Prime Minister David

After acquitting himself remarkably well during his first few months as Prime Minister, things start going wrong for British PM David (Hugh Grant) after an official visit to the States, where he is greeted by the US President (Billy Bob Thornton)...who again makes a pass at David's tea lady turned girlfriend Natalie (Martine McCutcheon).

Unable to accept, as per the last occasion, that women are not to blame if somebody acts inappropriately towards them, David promptly sends Natalie home, and declares war on the United States (making sure to pepper the declaration with endearingly patriotic references to the Beatles and David Beckham's feet).

His polls briefly shoot up but soon plummet, once people realise that there's a high chance they might get bombed. David's quick-thinking ministers manage to smooth over the diplomatic crisis and avert the conflict...but at the next election, the public vote in new UKIP leader Jamie, on the grounds that he seems more stable.

Jamie's first move as Prime Minister is to declare war on Portugal.

Natalie

After being sent home from America by David, Natalie meets a man who doesn't instantly make a joke about the fact that she is fat.

Baffled, she asks him why. Equally baffled, he responds that (contrary to the consensus of almost every single character she encounters in Love Actually) Natalie is not overweight.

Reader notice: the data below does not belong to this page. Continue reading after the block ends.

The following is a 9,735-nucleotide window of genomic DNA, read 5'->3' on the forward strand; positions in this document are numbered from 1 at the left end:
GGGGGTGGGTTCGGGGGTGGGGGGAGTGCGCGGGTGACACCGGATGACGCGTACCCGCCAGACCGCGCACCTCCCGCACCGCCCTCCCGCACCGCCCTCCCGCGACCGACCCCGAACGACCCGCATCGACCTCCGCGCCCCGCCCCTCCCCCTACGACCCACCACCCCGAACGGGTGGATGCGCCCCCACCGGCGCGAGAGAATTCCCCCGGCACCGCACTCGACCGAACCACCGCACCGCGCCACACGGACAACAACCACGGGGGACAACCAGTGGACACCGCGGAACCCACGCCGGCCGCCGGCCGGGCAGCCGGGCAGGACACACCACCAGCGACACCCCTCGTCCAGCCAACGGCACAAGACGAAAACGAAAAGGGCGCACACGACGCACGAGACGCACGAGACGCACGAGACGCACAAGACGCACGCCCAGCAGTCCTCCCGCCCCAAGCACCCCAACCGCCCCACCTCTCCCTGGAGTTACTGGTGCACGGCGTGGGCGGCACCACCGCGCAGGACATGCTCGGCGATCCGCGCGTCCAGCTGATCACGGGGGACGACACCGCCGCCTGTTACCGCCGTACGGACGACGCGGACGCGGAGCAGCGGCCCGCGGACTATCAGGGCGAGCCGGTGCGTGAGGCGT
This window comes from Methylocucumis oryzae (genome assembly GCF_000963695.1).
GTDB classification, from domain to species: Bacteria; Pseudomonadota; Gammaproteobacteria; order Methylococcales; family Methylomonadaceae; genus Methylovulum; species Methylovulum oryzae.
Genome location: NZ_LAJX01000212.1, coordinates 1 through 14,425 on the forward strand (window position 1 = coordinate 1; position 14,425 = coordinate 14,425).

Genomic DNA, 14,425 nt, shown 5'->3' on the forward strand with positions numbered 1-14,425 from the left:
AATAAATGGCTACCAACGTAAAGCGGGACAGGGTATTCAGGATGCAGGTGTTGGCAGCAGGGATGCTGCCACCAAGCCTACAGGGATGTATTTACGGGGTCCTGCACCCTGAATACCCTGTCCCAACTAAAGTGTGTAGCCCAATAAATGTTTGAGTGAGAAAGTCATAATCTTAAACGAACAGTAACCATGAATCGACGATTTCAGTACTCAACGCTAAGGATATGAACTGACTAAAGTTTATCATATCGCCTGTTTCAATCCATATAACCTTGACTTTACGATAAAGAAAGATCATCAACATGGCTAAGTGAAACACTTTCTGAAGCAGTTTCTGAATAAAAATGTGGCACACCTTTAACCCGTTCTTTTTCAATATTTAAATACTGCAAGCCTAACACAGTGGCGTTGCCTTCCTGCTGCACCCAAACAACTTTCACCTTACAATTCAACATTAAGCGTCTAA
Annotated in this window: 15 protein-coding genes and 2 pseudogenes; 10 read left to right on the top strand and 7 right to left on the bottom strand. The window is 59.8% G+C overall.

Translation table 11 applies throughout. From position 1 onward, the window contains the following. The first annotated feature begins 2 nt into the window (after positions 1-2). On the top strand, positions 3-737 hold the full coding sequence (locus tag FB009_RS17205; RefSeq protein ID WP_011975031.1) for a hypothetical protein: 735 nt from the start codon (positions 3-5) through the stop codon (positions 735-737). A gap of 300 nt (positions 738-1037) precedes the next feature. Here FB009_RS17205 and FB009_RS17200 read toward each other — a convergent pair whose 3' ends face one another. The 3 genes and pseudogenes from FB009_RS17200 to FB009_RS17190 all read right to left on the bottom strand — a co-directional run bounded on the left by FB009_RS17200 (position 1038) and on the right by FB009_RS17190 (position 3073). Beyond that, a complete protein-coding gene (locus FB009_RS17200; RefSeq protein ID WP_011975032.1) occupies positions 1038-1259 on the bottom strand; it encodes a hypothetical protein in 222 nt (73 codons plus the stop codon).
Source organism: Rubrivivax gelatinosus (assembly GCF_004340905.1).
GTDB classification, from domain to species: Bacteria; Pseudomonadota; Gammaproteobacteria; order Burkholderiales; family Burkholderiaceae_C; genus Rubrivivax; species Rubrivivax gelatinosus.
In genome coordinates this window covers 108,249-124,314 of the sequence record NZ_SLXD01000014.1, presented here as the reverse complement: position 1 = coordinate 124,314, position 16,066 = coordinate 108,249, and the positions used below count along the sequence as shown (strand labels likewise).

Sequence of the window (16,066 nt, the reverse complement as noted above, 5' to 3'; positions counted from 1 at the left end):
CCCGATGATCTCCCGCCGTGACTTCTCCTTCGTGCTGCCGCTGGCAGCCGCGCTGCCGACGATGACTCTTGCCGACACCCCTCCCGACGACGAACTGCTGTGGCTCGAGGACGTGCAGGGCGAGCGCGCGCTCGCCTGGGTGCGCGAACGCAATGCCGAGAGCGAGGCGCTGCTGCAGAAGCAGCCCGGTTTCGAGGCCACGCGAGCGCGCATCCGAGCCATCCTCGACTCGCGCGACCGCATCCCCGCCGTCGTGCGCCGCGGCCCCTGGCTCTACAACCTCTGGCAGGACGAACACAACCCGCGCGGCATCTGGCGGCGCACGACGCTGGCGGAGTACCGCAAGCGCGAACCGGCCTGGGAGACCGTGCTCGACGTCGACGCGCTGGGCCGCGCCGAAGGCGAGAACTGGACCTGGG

Overcome by this unusual display of generosity, Natalie instantly proposes, and the pair marry and set up a highly profitable advertising firm together (its specialty: yogurts).

When the next election comes round, Natalie doesn't vote for David. She feels a bit guilty when Jamie gets in instead. But not too guilty.

Daniel and Sam

Heartwarming news: years after the events of Love Actually, Thomas Brodie-Sangster's Sam has maintained his long distance friendship with former classmate Joanna (Olivia Olsen) - and the pair are now in love.

Their relationship even survives Prime Minister David's threatened second British-US war.

Joanna is a very rich, internationally famous pop star. Sam has used her contacts to eke out a not very successful, not very lucrative career as a drummer.

Things aren't going well for Sam's stepfather Daniel (Liam Neeson), however.

After his repeated jokes about his desire to date Claudia Schiffer (and, let's not forget, have sex with her in Sam's bedroom), the widower was delighted, at the end of Love Actually, to meet Schiffer lookalike Carol...who was played by Claudia Schiffer.

Just to make things even more eerily, unbelievably perfect, Carol, a single mum, had a son at Sam's school.

The sad yet obvious twist? Carol was never real, and Daniel has spent the past decade and a half in a self-created fantasy world.Will Sam and Joanna ever pull him back from the edge?

Billy Mack